I’ve only been working with Audacity for a few hours and I find it to be AWESOME!
That said, I do have a question/suggestion.
In the Windows version when one left-clicks on the timeline, playback starts at the pointer location and a green playback cursor is established. A gray quick-play-range is established just below the green playback cursor. If one wishes to jump to a significantly earlier or later place on the timeline, it’s easy to do…just left-click where you wish to jump to and playback starts where you click. However, if you wish to jump a short distance, you can’t. The existence of the gray quick-play-range prevents you from clicking close to the green playback cursor.
I’m taking radio shows and deleting the commercials. I find the commercials by clicking along the timeline. When I find the commercial, I then want to find the beginning, label the beginning, find the end, label the end, then highlight/delete the commercial. The problem is that when I’ve clicked close to the beginning of the commercial, I can’t re-click to zero in on the exact beginning because the gray quick-play-range prevents me from doing so.
If the gray quick-play-range device didn’t affect the pointer when the pointer is up by the green playback cursor, that would solve this problem.
Ah, sorry, I misread your post, I was clicking on the track, not the timeline.
This is the way I would edit out an advert (in Audacity 1.3.5):
Select the region of the commercial (roughly)
Press the space-bar to start the playing.
if I need to adjust the start position, press the space-bar to stop, then drag the selected region by using “Shift + Mouse” on the track.
Adjusting the end position of the selection is a bit more tricky, but the improved “labels” in Audacity 1.3.x can help.
Set a label (Ctrl+B) to the selected region.
Draw a new selection near the end of the label (the cursor will turn yellow when it lines up with the label position)
Test the end position, and if necessary adjust the end marker of the label.
Note that clicking on the label name (even if it is an empty name) will select the label region, but it will also move keyboard focus to the label track. Focus can be restored to the audio track by using the up/down cursor keys.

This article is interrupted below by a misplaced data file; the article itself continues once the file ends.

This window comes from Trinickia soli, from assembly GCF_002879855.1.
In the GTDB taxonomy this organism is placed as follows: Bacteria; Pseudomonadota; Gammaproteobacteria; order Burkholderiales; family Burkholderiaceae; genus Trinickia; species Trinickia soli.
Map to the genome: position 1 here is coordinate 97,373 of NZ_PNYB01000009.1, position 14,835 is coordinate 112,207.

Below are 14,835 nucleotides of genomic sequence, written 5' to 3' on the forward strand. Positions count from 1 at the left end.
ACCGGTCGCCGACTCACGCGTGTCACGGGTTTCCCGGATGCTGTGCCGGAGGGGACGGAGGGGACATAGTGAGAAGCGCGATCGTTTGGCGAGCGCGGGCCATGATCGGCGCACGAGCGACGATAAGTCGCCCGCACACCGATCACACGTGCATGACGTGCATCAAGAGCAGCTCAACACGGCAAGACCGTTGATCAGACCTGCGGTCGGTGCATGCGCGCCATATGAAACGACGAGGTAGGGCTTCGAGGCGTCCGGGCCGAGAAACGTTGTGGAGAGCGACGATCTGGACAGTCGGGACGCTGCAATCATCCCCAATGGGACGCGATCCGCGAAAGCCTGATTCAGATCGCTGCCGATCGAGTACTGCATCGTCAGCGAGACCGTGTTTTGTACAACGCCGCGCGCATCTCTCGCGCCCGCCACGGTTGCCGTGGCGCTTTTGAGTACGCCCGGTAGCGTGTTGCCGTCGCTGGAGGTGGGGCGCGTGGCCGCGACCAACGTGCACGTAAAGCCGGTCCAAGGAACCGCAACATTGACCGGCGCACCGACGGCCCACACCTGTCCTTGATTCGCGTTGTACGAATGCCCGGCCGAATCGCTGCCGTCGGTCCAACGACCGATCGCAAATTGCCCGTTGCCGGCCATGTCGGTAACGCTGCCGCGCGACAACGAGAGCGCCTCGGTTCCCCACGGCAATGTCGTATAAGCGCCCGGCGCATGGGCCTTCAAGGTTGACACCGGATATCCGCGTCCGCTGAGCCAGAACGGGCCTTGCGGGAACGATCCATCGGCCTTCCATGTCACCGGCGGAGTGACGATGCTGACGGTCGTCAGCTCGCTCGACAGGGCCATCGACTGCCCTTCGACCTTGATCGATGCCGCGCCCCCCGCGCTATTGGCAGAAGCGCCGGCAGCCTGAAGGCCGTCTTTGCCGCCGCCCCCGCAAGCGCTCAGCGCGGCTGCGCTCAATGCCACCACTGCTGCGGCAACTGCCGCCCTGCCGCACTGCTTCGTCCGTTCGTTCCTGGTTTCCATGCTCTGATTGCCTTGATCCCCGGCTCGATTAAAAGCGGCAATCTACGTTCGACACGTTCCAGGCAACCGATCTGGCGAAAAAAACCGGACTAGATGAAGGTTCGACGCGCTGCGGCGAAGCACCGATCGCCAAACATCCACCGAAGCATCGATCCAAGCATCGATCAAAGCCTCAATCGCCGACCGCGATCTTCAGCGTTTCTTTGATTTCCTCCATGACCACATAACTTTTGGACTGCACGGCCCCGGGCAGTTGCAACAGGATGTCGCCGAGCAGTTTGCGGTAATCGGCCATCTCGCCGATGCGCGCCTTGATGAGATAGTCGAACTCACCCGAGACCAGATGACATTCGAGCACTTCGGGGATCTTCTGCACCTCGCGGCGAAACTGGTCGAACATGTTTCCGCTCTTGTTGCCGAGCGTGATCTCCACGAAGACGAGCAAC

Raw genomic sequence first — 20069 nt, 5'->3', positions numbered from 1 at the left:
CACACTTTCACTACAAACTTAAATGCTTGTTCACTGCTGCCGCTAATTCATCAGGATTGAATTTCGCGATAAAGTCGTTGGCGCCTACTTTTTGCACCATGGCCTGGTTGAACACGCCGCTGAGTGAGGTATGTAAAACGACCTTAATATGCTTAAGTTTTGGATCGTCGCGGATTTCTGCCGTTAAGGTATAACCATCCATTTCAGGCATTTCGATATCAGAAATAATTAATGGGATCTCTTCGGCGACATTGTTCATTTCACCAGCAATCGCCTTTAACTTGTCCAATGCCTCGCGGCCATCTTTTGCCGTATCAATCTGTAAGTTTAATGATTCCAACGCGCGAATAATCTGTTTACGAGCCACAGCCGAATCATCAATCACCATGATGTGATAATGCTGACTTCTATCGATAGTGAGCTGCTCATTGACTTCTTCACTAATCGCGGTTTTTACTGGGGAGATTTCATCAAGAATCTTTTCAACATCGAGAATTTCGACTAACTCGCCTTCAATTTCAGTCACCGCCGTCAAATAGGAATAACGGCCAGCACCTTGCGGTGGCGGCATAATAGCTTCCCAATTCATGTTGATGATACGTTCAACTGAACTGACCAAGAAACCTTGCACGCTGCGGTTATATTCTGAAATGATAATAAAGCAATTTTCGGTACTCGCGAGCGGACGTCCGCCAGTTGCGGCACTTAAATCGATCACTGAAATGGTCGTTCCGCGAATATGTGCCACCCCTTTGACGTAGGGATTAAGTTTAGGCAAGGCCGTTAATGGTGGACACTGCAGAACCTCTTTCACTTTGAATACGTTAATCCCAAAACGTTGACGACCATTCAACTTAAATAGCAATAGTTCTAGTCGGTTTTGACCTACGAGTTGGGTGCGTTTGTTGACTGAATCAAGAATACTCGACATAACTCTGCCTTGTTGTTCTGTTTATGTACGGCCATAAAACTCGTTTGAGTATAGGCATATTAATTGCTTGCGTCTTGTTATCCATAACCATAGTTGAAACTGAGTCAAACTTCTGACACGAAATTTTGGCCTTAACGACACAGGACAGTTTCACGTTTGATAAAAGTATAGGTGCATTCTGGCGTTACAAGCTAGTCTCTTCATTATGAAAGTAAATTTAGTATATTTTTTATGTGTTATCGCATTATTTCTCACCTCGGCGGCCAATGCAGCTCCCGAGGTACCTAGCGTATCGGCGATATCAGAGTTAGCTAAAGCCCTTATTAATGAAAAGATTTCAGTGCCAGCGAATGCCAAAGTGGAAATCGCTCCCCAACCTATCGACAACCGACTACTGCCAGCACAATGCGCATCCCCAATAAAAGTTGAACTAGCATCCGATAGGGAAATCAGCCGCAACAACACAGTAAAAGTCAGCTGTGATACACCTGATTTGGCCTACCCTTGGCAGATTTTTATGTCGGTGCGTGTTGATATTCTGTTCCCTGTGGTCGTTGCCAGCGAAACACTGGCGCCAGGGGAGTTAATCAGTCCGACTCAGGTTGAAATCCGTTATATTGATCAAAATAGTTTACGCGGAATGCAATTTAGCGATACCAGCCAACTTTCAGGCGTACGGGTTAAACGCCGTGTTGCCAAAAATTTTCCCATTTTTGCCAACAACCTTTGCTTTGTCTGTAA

I’ve had pretty good success removing commercials using 1.3.5. I am trying to improve on my current process.
I’m editing out 15 or more groups of commercials spread throughout a 2.75hour program.
My process is this:
1- I open the mp3 file in Audacity.
2- I click close to the start of the timeline which begins playback.
3- If I don’t hear a commercial, I click on the timeline again…a little further to the right…till I find a commercial.
4- When I find a commercial, I find its beginning, then hit control-m, establishing a “start” label (example = 1s).
5- I click on the timeline restarting playback till find the end of the commercial, control-m to establish an “end” label (1e)
6- Repeat throughout the entire file establishing start and end labels (2s, 2e…15s, 15e…etc.) for each commercial
7- Once all the commercials beginnings & endings are labeled, I start deleting them.
8- I start from the END of the file and work toward the beginning. I click within the track close to an end-label. If I’m close enough, the highlighting will snap to the end-label and a yellow line will show up. I then drag toward the left till I’m over the start-label at which time another yellow line will appear. I release the mouse button and hit the delete key. I’ve just deleted the last commercial.
9- I eleminate the last start and end-labels, then repeat step 8 with the next to the last commercial.
My problem is when I try to find the exact beginning or ending of a commercial. When I click on the timeline and find that the playback position is several seconds past the beginning of the commercial, I can’t just click a few seconds earlier. The pointer changes from a finger to a double-headed-arrow which won’t allow me to restart playback at a few seconds earlier. I’ve gotten around this a little by switching to keyboard left/right keys. That’s been more efficient.
Perhaps the best solution would be to make the green playback indicator dragable?!?
There is a way round this - you need to be at an appropriate zoom level for this to work.
Lets look at your example with some numbers put in:
There was an advert that starts at exactly 1 hour (1:0:00)
The advert is exactly 1 minute long
You have dropped markers at 1 hour and 10 seconds (1:0:10) and 1 hour, 1 minute and 12 seconds (1:1:12)
You click on the time-line, at say, 1:0:01 and playback begins at 1:0:01
You realise that you started playback just a little too late
You now have a problem because you can’t click on the time-line at 1:0:00 (because the pointer changes from a finger to a double-headed-arrow)
OK, same scenario, slightly different method.
You first want to find the point at which the program stops and the commercial begins:
Steps 1,2 and 3 as above;
Zoom in or out so that you can see about 20 seconds to the left and the right of your “start marker” (You can now see from 0:59:50 to 1:0:30)
Select the area between the two markers by dragging the mouse over the track with the left button pressed.
Press Shift + Space-bar to begin looped playback
You realise that you have started playback too late, so now you either:
7a) Click on the track at a point before the programs stops (say 0:59:55) and drag to the Right to where you think the program finished (just before the commercial starts). Let’s say that you drag from 0:59:55 to 1:0:01 - Play is now looping around the last few seconds of the program, and the first 1 second of the commercial.